ALBANY, N.Y. — The high-energy school yard game of dodgeball is getting kicked around a New York courtroom, where questions are being raised about whether it’s just too dangerous for young children to play.
This week, a New York state Appellate Division panel refused to dismiss a lawsuit that claims a school wronged a 7-year-old girl who broke her elbow while playing dodgeball.
State and national education officials say what makes the case unique is that the lawsuit doesn’t fault the school for poor supervision — but for allowing children that young to play at all.
The new challenge comes as the game is flourishing as a trendy adult activity; the obsession was the comic focus of a movie starring Ben Stiller.
But the game is also being targeted as unfair, exclusionary, and warlike for school-age youngsters; some schools in Maine, Maryland, New York, Virginia, Texas, Massachusetts and Utah have banned dodgeball, or its variations, including war ball, monster ball and kill ball.
“Dodgeball is not an appropriate activity for K-12 school physical education programs,” according to The National Association for Sport and Physical Education, a nonprofit professional organization of 20,000 physical education teachers, professors, coaches, athletic directors and trainers. Dodgeball provides “limited opportunities for everyone in the class, especially the slower, less agile students who need the activity the most.”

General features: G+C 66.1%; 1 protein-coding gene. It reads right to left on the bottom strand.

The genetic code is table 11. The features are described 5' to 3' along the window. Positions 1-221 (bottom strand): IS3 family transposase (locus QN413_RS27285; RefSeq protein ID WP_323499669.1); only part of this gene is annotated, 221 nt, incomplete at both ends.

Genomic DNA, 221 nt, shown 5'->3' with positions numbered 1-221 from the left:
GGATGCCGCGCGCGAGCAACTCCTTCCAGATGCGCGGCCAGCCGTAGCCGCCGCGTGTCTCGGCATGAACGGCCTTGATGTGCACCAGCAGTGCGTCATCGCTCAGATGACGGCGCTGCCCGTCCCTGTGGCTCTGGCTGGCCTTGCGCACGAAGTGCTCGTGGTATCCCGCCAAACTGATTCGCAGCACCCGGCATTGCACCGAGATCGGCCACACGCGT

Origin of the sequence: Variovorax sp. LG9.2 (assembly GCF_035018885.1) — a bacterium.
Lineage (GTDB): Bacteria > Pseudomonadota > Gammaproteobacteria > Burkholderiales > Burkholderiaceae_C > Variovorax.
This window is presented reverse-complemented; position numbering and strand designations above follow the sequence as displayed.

New York’s case began in the fall of 2001. Seven-year-old Heather Lindaman was playing a variation of dodgeball in gym class on a hardwood court. The version included several balls and no safety or protection zone to run from the thrown balls.
Heather became tangled with another child and fell, breaking her elbow. Her lawyer, Philip Johnson, said the injury required surgery and there is a continuing concern her injured arm might not grow as long as her other arm because a growth plate may have been affected.
The New York appellate judges upheld a lower court ruling that the school district’s request for summary dismissal of the case, without trial, should be denied. They said there is an argument to be heard about whether this version of dodgeball “was particularly dangerous for younger children.”
The judges found some merit in the family’s expert witness, Steve Bernheim, a recreational and educational safety authority. The judges wrote: “While there are no established standards of age appropriateness for dodgeball, it is recognized as a potentially dangerous activity and has been banned by several school districts in New York and elsewhere.”
The appellate panel said while schools can’t be “insurers of the safety of their students, they are under a duty to exercise the same degree of care as would a reasonably prudent parent.”
The girl is now active and healthy, argued the school district’s attorney, Keith O’Hara, and Johnson agreed. The family has not said how much it seeks in its lawsuit, Johnson said.
What's next for game?
“This seems to be a new area,” O’Hara said. “It kind of makes you think, ‘What’s next?”’
More schools are likely to be asking the same thing.
The New York State School Boards Association is analyzing Thursday’s court decision and preparing an article for its members governing districts statewide.
“Districts get sued all the time over these issues and the courts throw them out, usually in favor of the districts,” said the association’s Barbara Bradley. “But in this particular instance, the court has focused on whether this (game) is appropriate ... that’s what seems unusual.”
The Vestal Central School District now must decide whether to again appeal to have the suit dismissed, or prepare for trial. No decision has been made, O’Hara said.
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